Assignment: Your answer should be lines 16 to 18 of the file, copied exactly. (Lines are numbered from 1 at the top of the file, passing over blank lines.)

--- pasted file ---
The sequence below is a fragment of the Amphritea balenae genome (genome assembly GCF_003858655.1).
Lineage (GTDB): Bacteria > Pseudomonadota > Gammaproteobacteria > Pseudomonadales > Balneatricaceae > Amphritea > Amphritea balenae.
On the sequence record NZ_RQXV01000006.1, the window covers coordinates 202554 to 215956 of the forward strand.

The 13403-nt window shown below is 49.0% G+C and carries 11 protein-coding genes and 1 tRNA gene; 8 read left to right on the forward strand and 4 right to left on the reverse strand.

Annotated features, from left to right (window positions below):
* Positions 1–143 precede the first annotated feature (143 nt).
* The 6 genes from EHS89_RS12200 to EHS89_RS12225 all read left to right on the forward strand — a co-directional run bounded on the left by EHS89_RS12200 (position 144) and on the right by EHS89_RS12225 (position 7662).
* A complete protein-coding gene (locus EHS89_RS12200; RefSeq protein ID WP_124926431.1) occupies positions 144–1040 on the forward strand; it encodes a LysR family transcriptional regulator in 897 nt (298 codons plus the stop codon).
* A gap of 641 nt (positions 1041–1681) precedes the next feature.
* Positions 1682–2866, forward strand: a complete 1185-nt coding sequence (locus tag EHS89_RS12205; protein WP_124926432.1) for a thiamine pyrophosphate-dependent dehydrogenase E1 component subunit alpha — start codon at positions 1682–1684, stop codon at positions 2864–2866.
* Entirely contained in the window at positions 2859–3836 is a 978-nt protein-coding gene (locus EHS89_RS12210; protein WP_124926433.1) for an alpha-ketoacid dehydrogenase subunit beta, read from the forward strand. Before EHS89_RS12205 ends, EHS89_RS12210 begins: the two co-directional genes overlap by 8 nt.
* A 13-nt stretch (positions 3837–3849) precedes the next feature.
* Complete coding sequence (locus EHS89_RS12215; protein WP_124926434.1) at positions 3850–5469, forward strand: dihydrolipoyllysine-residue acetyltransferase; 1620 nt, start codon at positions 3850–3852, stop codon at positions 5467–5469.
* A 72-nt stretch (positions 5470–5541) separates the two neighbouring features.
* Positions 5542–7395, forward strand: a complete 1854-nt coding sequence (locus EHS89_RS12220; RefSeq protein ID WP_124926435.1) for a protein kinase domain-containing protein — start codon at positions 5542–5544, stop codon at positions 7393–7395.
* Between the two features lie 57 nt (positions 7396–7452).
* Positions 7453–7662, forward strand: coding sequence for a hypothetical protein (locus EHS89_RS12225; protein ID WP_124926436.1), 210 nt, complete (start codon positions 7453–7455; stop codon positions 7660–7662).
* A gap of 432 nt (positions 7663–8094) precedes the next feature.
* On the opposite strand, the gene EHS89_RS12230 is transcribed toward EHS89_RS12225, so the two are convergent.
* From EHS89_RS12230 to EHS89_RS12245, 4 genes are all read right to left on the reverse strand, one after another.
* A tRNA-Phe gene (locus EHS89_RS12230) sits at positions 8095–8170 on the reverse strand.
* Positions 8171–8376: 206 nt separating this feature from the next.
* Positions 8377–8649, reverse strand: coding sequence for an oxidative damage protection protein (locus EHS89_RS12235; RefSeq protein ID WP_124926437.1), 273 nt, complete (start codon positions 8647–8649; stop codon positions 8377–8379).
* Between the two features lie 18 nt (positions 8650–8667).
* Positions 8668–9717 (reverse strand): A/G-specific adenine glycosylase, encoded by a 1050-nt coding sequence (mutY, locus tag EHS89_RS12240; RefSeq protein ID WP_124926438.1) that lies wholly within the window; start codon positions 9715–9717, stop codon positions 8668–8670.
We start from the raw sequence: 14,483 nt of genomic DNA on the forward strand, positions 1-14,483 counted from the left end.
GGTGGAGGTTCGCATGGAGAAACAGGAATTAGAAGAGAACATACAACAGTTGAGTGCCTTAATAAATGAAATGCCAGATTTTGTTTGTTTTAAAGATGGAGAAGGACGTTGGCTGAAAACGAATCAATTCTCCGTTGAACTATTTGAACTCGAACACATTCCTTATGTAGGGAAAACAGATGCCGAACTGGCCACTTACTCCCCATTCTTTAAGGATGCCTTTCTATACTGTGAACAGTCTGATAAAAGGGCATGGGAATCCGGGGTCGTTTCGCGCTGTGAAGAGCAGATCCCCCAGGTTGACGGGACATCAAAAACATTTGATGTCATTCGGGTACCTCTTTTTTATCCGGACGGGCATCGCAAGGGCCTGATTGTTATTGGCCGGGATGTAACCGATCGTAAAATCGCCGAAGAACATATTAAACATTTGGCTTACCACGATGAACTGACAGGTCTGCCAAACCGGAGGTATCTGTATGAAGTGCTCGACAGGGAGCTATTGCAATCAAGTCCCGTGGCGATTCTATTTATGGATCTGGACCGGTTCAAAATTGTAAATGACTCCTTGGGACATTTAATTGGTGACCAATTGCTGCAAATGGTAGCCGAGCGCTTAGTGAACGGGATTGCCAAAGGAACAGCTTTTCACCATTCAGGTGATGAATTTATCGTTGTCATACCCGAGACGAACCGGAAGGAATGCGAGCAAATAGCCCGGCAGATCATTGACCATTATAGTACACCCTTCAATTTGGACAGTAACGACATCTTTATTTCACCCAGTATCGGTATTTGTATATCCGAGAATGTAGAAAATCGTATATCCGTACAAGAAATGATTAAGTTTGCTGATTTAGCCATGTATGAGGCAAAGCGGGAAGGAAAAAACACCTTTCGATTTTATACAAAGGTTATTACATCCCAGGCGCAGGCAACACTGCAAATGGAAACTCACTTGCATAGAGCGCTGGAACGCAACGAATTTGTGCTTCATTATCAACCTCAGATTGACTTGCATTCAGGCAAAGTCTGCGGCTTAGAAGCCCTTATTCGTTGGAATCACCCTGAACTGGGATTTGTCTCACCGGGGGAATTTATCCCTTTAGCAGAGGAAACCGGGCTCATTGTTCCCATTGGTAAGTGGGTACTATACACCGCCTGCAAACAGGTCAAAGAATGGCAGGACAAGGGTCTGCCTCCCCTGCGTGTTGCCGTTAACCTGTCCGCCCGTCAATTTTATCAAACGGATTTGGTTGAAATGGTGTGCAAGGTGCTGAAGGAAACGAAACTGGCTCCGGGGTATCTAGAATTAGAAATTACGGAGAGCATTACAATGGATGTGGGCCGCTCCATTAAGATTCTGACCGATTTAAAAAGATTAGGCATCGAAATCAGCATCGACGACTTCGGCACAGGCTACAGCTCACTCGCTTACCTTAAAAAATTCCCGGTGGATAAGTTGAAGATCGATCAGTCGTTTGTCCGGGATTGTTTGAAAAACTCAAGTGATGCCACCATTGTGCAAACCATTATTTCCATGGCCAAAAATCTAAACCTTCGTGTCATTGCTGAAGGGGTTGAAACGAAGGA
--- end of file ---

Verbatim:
* Between the two features lie 57 nt (positions 7396–7452).
* Positions 7453–7662, forward strand: coding sequence for a hypothetical protein (locus EHS89_RS12225; protein ID WP_124926436.1), 210 nt, complete (start codon positions 7453–7455; stop codon positions 7660–7662).
* A gap of 432 nt (positions 7663–8094) precedes the next feature.